Doug Pederson said it after the game, and he was correct. This was Wentz’s best performance yet, and, considering the circumstances, it isn’t really close. As he snapped his chin strap and jogged onto the field in the wake of a 25-yard touchdown run by Chris Thompson that gave the Redskins a 27-22 lead, the Eagles were playing without three of their four running backs, two of their top four pass-catchers, their No. 2 tight end, and three of their five Week 1 starters on the offensive line (along with their top backup). Yet they were in it to the end, with that final drive a microcosm:
A 16-yard completion to Jordan Matthews at the Eagles’ 45-yard line, a 16-yard bullet to Trey Burton in tight coverage at the Redskins’ 39-yard line, another strike to Matthews, this one for 12 yards and a first down at the 27 with 42 seconds remaining, on 3rd-and-10 a 13-yard completion to Zach Ertz at the 14. The previous three-plus quarters had featured much of the same, Wentz bobbing and weaving his way through the deteriorating situation up front, Lane Johnson suspended, Brandon Brooks scratched with an illness, Allen Barbre injured midgame. He finished with 32 completions in 46 attempts for 314 yards and a touchdown despite being sacked four times and pressured countless others.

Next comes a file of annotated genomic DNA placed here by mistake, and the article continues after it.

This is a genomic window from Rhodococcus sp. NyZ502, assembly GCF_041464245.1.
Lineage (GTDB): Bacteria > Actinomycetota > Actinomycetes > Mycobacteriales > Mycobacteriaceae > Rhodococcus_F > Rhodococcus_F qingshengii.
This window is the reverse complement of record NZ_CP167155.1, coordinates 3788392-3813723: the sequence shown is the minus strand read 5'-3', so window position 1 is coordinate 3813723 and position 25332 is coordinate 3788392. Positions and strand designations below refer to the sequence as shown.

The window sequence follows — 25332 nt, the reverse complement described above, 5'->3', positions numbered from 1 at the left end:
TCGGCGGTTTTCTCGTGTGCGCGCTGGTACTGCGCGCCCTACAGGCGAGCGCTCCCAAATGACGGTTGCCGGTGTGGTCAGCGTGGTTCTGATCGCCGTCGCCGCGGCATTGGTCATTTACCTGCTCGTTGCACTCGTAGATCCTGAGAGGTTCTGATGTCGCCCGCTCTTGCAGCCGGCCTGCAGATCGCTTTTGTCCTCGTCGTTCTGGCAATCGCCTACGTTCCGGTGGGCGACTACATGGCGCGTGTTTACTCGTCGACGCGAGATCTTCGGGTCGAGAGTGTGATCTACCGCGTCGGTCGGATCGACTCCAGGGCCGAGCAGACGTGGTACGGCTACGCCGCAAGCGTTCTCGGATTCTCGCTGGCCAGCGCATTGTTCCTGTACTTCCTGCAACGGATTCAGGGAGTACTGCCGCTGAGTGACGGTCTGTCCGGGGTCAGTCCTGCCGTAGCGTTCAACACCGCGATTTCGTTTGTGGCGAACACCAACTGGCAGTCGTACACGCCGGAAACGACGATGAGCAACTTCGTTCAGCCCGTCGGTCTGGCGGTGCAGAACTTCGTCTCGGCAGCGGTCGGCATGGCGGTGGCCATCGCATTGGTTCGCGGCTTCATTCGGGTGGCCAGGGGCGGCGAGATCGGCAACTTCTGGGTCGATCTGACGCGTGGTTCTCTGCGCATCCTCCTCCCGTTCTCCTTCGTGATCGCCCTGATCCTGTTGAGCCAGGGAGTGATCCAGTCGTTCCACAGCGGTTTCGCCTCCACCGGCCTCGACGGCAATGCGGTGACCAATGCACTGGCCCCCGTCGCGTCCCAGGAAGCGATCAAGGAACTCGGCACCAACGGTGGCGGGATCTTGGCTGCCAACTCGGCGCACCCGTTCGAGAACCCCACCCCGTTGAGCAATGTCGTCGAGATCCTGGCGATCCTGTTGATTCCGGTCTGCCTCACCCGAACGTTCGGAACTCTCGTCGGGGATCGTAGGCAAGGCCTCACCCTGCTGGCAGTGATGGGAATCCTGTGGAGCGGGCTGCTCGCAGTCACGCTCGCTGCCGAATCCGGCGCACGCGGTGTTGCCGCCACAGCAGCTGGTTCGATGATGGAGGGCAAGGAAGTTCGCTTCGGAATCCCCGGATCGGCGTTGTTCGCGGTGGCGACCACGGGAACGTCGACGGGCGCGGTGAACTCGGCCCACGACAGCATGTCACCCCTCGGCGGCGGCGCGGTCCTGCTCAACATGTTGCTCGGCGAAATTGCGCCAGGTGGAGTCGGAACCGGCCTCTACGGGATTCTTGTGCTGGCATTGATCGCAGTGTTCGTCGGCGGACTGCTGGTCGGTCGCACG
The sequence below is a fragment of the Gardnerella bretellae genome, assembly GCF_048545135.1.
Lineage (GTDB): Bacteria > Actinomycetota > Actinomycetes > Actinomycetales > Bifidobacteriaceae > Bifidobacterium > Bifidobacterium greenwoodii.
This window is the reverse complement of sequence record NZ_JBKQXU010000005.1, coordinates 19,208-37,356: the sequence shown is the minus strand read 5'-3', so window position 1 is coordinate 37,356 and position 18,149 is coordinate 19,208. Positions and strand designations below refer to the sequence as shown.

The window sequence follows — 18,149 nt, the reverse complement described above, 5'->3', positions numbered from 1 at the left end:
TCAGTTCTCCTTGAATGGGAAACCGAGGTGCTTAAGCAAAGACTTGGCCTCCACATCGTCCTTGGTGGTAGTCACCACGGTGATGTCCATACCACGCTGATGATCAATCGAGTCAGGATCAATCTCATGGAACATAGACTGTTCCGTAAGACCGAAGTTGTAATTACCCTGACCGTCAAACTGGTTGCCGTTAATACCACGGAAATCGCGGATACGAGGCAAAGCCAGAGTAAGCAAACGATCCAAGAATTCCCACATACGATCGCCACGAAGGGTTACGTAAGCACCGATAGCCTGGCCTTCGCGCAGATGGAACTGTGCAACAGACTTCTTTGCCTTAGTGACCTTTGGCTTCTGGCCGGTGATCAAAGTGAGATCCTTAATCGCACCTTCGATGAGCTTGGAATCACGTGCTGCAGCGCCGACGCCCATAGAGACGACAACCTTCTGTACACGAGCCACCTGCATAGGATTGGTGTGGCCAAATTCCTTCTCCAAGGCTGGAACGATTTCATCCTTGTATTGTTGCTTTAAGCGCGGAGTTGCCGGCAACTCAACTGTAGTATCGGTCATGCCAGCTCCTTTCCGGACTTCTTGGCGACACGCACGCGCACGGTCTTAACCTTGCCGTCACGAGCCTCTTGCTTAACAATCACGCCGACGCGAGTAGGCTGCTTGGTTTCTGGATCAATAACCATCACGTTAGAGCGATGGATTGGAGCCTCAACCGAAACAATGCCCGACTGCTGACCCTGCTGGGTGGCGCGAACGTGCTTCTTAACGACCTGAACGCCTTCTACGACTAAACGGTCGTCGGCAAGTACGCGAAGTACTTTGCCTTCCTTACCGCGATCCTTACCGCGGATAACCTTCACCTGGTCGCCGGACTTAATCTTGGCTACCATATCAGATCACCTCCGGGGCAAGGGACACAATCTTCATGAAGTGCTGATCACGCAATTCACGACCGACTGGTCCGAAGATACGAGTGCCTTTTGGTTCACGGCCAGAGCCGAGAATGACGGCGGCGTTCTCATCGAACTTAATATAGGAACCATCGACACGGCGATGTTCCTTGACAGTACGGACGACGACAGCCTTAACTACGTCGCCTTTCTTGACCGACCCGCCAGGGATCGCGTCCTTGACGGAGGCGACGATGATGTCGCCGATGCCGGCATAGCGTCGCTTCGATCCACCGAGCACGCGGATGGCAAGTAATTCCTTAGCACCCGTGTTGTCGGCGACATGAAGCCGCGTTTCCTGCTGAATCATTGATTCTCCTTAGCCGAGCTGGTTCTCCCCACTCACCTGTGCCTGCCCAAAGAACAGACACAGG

“It’s crazy watching him now to really understand that he’s a rookie,” safety Malcolm Jenkins said. “All these situations he’s been put in and performed at a really high level, I see that only getting better as the game slows down for him.”
Coming off an abysmal outing in the Eagles’ blowout loss to Cincinnati, Wentz came out firing: a third-down strike on a crossing route while on the run, a bootleg scramble for a first down, a beautiful deep ball to Nelson Agholor that resulted in a 44-yard defensive-pass interference penalty, another third-down conversion to Mattehws. All of this on the Eagles’ first two drives.
“He shows me something every week,” Jenkins said. “He’s out there doing whatever he can to make plays, whether he’s extending the play with his feet, whether he’s diving, stepping out of sacks left and right. He’s a competitor, man. He’s been doing whatever he can within his ability to give us a chance to succeed. Today was no different.”
You watch Wentz in games like this and you can’t help but think that one day he’ll look back and marvel at how easy the game seems. Dak Prescott might be winning the first-year battle, but the Eagles sure look like they’re going to win the 10-year war: We might not know how Prescott would look if forced to play quarterback in a maelstrom like the one that engulfed Wentz against the Redskins, but it isn’t too hard to project what Wentz would look like behind the Cowboys’ offensive line. Give this guy time to drop five steps, give him a receiver who can go deep and keep his feet in bounds, give some semblance of a first-down running game, then see how that arm and those legs play.
“He came out and proved today why we drafted him,” Pederson said.
The end has yet to be written. But the story is well under way.